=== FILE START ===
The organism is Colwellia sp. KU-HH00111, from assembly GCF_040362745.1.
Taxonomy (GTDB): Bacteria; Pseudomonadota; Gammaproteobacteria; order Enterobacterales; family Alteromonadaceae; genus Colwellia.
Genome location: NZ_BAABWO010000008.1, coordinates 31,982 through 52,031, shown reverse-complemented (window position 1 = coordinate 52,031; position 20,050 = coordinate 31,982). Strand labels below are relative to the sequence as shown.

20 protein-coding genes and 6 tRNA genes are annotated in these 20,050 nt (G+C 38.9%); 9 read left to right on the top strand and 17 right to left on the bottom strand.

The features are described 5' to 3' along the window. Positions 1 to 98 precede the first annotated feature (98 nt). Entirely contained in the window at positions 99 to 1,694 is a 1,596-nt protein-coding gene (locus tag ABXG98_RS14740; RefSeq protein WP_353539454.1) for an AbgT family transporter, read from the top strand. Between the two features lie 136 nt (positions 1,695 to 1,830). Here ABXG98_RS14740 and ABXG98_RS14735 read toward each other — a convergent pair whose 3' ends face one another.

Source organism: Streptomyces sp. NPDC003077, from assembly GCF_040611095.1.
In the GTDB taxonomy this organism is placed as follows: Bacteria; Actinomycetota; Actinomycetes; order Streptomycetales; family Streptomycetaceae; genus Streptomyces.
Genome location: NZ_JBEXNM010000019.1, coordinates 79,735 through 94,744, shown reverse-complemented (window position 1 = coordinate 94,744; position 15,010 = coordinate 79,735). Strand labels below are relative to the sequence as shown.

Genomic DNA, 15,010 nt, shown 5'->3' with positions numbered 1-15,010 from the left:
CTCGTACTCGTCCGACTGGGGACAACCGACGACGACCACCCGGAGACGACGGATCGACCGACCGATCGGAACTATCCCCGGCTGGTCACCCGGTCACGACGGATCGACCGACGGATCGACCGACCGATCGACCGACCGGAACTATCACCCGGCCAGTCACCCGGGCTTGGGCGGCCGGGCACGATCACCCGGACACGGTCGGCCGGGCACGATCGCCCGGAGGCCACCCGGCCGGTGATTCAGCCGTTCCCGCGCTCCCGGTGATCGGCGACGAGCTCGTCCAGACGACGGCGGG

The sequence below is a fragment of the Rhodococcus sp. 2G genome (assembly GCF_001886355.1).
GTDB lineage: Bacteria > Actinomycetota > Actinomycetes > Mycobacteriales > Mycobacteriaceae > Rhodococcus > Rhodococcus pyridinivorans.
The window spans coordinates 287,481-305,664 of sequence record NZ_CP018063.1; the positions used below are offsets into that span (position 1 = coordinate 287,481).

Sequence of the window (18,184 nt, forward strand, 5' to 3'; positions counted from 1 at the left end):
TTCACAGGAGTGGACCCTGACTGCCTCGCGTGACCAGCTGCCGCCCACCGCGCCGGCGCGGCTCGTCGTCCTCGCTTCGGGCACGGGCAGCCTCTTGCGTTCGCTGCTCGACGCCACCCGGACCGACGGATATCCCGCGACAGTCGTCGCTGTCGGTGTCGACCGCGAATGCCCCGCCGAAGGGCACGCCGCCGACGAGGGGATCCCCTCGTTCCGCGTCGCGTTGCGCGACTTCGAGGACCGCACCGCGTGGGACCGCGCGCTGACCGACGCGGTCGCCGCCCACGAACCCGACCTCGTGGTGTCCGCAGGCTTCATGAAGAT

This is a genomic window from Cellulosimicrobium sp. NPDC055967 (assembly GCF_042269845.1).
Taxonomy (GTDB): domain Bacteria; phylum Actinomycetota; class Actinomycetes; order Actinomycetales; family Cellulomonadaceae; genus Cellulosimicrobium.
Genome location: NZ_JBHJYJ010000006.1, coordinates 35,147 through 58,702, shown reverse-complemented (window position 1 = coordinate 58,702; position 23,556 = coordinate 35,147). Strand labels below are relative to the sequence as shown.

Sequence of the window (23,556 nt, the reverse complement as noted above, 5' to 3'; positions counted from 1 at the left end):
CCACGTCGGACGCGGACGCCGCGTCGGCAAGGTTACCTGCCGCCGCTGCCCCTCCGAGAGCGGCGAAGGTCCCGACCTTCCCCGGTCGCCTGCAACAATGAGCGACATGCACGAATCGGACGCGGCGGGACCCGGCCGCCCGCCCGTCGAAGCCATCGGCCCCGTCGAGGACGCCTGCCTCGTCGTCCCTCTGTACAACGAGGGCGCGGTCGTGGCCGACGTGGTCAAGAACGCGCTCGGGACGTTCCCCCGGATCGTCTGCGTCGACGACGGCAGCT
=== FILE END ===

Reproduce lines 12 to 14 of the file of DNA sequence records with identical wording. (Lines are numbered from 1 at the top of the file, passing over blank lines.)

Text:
GTDB lineage: Bacteria > Actinomycetota > Actinomycetes > Mycobacteriales > Mycobacteriaceae > Rhodococcus > Rhodococcus pyridinivorans.
The window spans coordinates 287,481-305,664 of sequence record NZ_CP018063.1; the positions used below are offsets into that span (position 1 = coordinate 287,481).

Sequence of the window (18,184 nt, forward strand, 5' to 3'; positions counted from 1 at the left end):